- Anatomy, Zoology. the tube in humans and other air-breathing vertebrates extending from the larynx to the bronchi, serving as the principal passage for conveying air to and from the lungs; the windpipe.
- (in insects and other arthropods) one of the air-conveying tubes of the respiratory system.
- Botany. vessel(def 5).
Origin of trachea
Examples from the Web for tracheae
Plexus: a knot: applied to a knot-like mass of nerves, or tracheae.Explanation of Terms Used in Entomology
John. B. Smith
In Porcellio, air-tubes (tracheae) may be present (see below).The British Woodlice
Wilfred Mark Webb
This is the cord of tracheae communicating between one breathing-hole and another.Bramble-bees and Others
J. Henri Fabre
Tracheae opening by a pair of stigmata situated above and behind the base of the 4th or 5th or 6th pair of appendages.
Tracheae are abundant just in proportion as blood-vessels become suppressed.
Word Origin and History for tracheae
c.1400, from Medieval Latin trachea (mid-13c.), as in trachea arteria, from Late Latin trachia (c.400), from Greek trakheia, in trakheia arteria "windpipe," literally "rough artery" (so called from the rings of cartilage that form the trachea), from fem. of trakhys "rough." See artery for connection with windpipe in Greek science.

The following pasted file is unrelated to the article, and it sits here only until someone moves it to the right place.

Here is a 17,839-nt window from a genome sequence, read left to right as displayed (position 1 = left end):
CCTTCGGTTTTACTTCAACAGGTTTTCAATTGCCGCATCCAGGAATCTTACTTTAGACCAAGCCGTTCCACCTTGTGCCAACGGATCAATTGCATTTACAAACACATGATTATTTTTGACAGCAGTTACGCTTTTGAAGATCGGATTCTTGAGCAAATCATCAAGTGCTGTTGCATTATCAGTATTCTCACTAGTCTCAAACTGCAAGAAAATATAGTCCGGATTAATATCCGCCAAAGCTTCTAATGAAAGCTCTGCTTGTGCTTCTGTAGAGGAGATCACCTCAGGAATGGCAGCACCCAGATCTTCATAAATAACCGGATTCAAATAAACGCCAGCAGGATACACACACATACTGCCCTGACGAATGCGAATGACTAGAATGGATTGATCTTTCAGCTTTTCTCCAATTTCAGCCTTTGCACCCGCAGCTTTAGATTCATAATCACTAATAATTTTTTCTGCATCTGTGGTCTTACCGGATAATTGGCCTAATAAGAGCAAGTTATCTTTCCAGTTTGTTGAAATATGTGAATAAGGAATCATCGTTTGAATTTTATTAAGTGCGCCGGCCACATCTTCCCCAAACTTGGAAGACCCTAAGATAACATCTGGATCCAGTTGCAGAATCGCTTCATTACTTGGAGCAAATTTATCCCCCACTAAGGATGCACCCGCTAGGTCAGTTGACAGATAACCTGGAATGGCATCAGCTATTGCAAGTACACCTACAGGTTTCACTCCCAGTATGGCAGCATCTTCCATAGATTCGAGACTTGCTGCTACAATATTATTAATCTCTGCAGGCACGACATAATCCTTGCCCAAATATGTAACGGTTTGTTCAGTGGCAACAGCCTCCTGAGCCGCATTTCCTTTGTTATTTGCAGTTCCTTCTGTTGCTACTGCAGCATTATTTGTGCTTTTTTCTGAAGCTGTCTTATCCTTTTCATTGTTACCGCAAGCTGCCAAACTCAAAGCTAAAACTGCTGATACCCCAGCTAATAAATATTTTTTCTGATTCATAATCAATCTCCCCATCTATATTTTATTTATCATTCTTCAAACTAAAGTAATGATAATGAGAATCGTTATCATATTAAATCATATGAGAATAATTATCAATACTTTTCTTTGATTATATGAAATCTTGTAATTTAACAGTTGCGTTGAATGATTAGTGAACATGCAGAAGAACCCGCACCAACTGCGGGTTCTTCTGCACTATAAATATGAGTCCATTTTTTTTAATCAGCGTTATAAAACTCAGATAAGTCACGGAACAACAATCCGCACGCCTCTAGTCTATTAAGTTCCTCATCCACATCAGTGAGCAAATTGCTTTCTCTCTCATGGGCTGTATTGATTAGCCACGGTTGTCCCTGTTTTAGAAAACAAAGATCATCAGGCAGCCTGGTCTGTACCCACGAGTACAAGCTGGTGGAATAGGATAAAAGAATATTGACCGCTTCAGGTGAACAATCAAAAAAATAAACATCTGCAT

- The airway that extends from the larynx into the thorax where it divides into the right and left bronchi. It is composed of thin incomplete rings of hyaline cartilage connected by a membrane called the annular ligament.windpipe
- The tube in vertebrate animals that leads from the larynx to the bronchial tubes and carries air to the lungs. In mammals the trachea is strengthened by rings of cartilage. Also called windpipe
- Any of the tiny tubes originating from the spiracles of many terrestrial arthropods and forming a branching network that brings air directly to body cells.